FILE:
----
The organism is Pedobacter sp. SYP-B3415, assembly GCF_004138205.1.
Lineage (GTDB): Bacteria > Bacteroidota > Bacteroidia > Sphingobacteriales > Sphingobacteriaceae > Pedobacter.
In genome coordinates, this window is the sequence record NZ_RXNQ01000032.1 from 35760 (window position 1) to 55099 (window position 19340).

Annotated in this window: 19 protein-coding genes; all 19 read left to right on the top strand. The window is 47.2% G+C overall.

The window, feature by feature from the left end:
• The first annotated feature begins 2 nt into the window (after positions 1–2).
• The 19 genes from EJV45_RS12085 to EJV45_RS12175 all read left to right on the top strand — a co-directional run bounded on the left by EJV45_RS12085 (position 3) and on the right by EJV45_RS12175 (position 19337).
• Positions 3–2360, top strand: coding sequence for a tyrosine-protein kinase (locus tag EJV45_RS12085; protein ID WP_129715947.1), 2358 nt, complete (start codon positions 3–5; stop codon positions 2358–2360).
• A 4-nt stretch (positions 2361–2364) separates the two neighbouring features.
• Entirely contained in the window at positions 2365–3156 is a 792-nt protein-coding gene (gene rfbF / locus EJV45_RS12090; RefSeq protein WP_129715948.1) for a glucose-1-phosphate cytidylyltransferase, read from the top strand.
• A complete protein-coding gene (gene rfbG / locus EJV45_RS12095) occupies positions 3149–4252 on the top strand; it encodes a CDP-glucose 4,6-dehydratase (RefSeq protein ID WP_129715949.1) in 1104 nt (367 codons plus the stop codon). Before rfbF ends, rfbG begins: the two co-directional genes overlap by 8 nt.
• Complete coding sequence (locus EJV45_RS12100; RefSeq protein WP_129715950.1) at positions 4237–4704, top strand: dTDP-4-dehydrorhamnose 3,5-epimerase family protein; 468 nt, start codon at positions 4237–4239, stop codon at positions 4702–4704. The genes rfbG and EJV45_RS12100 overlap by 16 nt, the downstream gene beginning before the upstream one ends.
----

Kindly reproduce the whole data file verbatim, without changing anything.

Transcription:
The organism is Pedobacter sp. SYP-B3415, assembly GCF_004138205.1.
Lineage (GTDB): Bacteria > Bacteroidota > Bacteroidia > Sphingobacteriales > Sphingobacteriaceae > Pedobacter.
In genome coordinates, this window is the sequence record NZ_RXNQ01000032.1 from 35760 (window position 1) to 55099 (window position 19340).

Annotated in this window: 19 protein-coding genes; all 19 read left to right on the top strand. The window is 47.2% G+C overall.

The window, feature by feature from the left end:
• The first annotated feature begins 2 nt into the window (after positions 1–2).
• The 19 genes from EJV45_RS12085 to EJV45_RS12175 all read left to right on the top strand — a co-directional run bounded on the left by EJV45_RS12085 (position 3) and on the right by EJV45_RS12175 (position 19337).
• Positions 3–2360, top strand: coding sequence for a tyrosine-protein kinase (locus tag EJV45_RS12085; protein ID WP_129715947.1), 2358 nt, complete (start codon positions 3–5; stop codon positions 2358–2360).
• A 4-nt stretch (positions 2361–2364) separates the two neighbouring features.
• Entirely contained in the window at positions 2365–3156 is a 792-nt protein-coding gene (gene rfbF / locus EJV45_RS12090; RefSeq protein WP_129715948.1) for a glucose-1-phosphate cytidylyltransferase, read from the top strand.
• A complete protein-coding gene (gene rfbG / locus EJV45_RS12095) occupies positions 3149–4252 on the top strand; it encodes a CDP-glucose 4,6-dehydratase (RefSeq protein ID WP_129715949.1) in 1104 nt (367 codons plus the stop codon). Before rfbF ends, rfbG begins: the two co-directional genes overlap by 8 nt.
• Complete coding sequence (locus EJV45_RS12100; RefSeq protein WP_129715950.1) at positions 4237–4704, top strand: dTDP-4-dehydrorhamnose 3,5-epimerase family protein; 468 nt, start codon at positions 4237–4239, stop codon at positions 4702–4704. The genes rfbG and EJV45_RS12100 overlap by 16 nt, the downstream gene beginning before the upstream one ends.